Never Never Land Image

Generally favorable reviews - based on 17 Critics What's this?

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Universal acclaim- based on 14 Ratings

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  • Summary: U.N.K.L.E. is the pet project of Mo'Wax label head James Lavelle, whose successful 1998 album 'Psyence Fiction' included notable contributions from DJ Shadow, Thom Yorke and Badly Drawn Boy. Guests this time out include Josh Homme (Queens Of The Stone Age), Robert "3D" del Naja (Massive Attack), Brian Eno, Ian Brown (Stone Roses), Mani (Stone Roses/Primal Scream) Joel Cadbury (South) and Jarvis Cocker (Pulp). Expand
Score distribution:
  1. Positive: 10 out of 17
  2. Negative: 1 out of 17
  1. Never, Never, Land exposes Lavelle and File as, surprisingly, excellent songwriters with an ear for a good chorus and a knack to fitting performers and material together.
  2. Never, Never, Land not only escapes the expectations and pitfalls that dogged Psyence Fiction, but succeeds on a new set of strengths.
  3. At 60 minutes plus, it’s too long, and neither Cocker and Eno’s ambient doodle nor 3D’s ‘Invasion’ work. But, nonetheless, ‘Never...’ is sleek, deep and full of ideas.
  4. 70
    Never, Never Land doesn't have a single track that comes close to Fiction's epochal "Lonely Soul" or the eerie "Rabbit In Your Headlights," but overall it works more as an album of equal bombast and grandeur. [#13, p.94]
  5. 60
    The pulse underscoring the album keeps it hopping when the songs meander. [Nov 2004, p.142]
  6. Far from being either vindicating or enthralling.
  7. Tends more toward the "dance" elements of IDM than the "intelligent," reducing UNKLE's trip-hop origins and innovative beats to overdrawn synth wank-fests.

See all 17 Critic Reviews

Score distribution:
  1. Positive: 6 out of 8
  2. Negative: 0 out of 8
  1. PoldoG.
    Jan 30, 2005
    Whaaat??!? Only one thing. This is by far one of the best CDs of the year 2003.
  2. sebas
    Feb 16, 2004
    another great RECORD like, ie Sonic Youth´s Sister - or DJ Spooky´s DEad Songs - it´s all about mood and vibe - of course , has not single , not radio stuff and definitely not the bland chill out stuff you can hear with shuffle while you do the dishes - NO - this is a record - from beggining, (setting the mood with that guy singing "everything is changes") - then you have to walk along the songs, with your headphones along the nightly sidewalks - hearing - "now even in heaven there are angels carrying heavenly weapons" - sounds very contemporary btw - ah, emotion is back - this is as deep as tricky´s "premillenium tension" or stereotyp´s "my sound" - if you want to listen to a real album, a real work of art made by humans, although using computers maybe , well this is for you - if you want to keep your ears well fed with non invasive generic stuff, well maybe it isnt. Expand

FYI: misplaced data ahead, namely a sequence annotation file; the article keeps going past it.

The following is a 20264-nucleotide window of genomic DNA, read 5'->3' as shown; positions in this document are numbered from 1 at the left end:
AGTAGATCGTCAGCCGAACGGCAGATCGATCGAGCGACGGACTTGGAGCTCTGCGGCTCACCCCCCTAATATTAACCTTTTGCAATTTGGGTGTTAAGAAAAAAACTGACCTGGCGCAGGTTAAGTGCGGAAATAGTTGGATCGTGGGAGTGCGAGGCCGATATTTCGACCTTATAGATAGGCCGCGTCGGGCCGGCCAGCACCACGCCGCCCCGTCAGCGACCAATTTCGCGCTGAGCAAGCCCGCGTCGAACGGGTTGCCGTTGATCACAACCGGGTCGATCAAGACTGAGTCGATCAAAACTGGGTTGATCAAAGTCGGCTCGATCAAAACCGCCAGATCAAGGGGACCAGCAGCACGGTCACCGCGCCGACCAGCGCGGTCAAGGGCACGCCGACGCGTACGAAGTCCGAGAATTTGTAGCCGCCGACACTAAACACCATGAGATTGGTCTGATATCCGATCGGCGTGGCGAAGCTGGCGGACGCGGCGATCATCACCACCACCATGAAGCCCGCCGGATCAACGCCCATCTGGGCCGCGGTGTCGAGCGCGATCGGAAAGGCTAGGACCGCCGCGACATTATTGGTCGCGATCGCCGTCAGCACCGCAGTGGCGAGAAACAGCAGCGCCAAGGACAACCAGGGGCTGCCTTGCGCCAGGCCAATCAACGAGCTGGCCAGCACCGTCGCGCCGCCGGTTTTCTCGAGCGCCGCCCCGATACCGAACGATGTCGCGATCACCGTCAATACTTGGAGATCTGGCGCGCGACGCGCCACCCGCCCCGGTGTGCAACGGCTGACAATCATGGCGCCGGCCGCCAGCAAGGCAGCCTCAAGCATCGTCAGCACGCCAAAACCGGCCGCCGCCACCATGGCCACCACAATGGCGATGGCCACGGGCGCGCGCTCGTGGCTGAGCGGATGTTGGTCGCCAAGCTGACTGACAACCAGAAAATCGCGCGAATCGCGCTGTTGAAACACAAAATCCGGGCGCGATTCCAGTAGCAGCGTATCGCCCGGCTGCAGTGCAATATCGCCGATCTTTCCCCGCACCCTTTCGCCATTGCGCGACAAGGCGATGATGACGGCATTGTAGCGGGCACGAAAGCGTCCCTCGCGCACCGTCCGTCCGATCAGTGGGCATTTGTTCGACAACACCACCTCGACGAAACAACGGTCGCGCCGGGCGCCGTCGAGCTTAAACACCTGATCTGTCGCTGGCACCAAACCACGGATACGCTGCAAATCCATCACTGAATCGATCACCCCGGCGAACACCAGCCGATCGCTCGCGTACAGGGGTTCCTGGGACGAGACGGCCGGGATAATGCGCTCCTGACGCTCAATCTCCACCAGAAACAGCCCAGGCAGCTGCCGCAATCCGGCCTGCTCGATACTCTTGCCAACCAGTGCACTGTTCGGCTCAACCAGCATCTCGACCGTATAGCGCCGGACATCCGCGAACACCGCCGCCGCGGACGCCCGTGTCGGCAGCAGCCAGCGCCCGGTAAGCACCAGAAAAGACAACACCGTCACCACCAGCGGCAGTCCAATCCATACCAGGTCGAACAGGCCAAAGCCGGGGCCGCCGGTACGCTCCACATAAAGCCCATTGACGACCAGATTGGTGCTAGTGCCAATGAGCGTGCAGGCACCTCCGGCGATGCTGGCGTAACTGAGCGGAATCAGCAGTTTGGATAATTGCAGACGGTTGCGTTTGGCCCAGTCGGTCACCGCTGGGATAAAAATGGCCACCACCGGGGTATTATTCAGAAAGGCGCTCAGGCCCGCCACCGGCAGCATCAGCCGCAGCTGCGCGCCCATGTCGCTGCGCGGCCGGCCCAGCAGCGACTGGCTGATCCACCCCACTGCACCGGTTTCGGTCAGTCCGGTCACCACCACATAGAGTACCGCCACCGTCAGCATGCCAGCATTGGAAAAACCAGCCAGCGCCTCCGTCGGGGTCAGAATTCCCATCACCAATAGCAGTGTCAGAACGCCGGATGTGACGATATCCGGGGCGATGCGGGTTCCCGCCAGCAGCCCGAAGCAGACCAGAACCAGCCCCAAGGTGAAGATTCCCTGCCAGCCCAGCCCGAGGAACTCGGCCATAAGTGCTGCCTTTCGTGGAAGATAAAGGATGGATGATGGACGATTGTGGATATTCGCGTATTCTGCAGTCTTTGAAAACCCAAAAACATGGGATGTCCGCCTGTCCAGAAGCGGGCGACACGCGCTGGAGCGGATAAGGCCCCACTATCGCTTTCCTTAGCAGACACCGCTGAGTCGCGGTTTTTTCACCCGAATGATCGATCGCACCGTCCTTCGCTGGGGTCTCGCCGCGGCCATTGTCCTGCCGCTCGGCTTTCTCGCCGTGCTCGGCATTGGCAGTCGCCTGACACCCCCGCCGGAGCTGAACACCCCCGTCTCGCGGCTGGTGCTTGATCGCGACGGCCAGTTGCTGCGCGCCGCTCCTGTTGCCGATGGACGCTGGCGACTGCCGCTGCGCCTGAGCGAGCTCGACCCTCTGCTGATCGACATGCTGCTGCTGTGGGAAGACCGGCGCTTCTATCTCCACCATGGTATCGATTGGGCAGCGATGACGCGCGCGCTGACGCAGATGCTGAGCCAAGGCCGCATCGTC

3. Erich
    Jan 24, 2005
    It has been a long wait in the U.S. for a new UNKLE album and Never, Never, Land does not disappoint. The album is tremendous with 3D's Invasion, Ian Brown on Reign, and Mani on In a State. The album is deep and varied as You listen to Panic Attack you feel as if you may have one, but it is great or you can slow down with What Are You To Me? The album is great Lavelle and co. have put together a memorable album. Expand
  4. MarkT
    Nov 4, 2003
    Unlike many big dance acts Unkle's sound has kept on mutating, never staying too long in one musical place. Just as Massive Attack's sound has changed over the last few years from warm urban/hip hop to icy breakbeat/techno so has the sound of Unkle. The arrival of Richard File into the Unkle set-up has acted as a catalyst to in-house songwriting that has created a more subtle, softer approach than the previous DJ Shadow blend of cut up, Trip Hop breaks. Overall though the same epic sound remains and guests such as Joel Cadbury, and Ian Brown help to keep the album ticking along nicely. The best tracks are Glow and In a State, whilst the collaborations with Josh Homme, Cocker and Eno are indeed a little disappointing. Overall an interesting effort that can get a little overblown in places with celebrity ego and hot air. Expand
    Jan 26, 2005
    DJ Spooky´s getting in a Peter Pan mood but respects the overall sound production quality of an ambiant CD. This is not a commercial album but any song that could merge into Ozzy's ''Changes'' is the genius of the month ! The most exquisite song on the album is definitly GLOW. Expand
  6. brian
    Nov 15, 2004
    compared to its predecessor, this album is a damned JOKE. almost all of the songs take 1:00 or longer to really get started, which is egrossing in a certain context but quickly becomes tiring as you have to listen to 20 or 30 seconds of some piano sample slowed down at the beginning of 'In A State' before you get to the totally unrelated actual song. an overabundance of goofy vocal and spoken word samples lend the album an overproduced, boring feel. the beats are kinda cool, but come nowhere near the brilliance of 'psyence fiction'. wasted cameos from josh homme, brian eno(!) and 3D of massive attack only serve to highlight what this record could have been. although im quite sure it could have been a lot worse. Expand
  7. MacM
    Oct 24, 2003
    The absence of DJ Shadow is as apparant as the absence of dignity from the Pop Idol virus. Every song is like a giant crow trying desperately to take off, flapping it's mighty wings furiously yet frustratingly not quite getting off the ground. The Ian Brown led 'Reign' is the best on offer - greatness which still manages to fall short of his 'Be There' collaboration circa Psyence Fiction. But while Psyence Fiction always was destined to be a tough act to follow (entrenched in my personal top 3 albums of all time), this overpolished but underfinished effort doesn't even relate. Expand

See all 8 User Reviews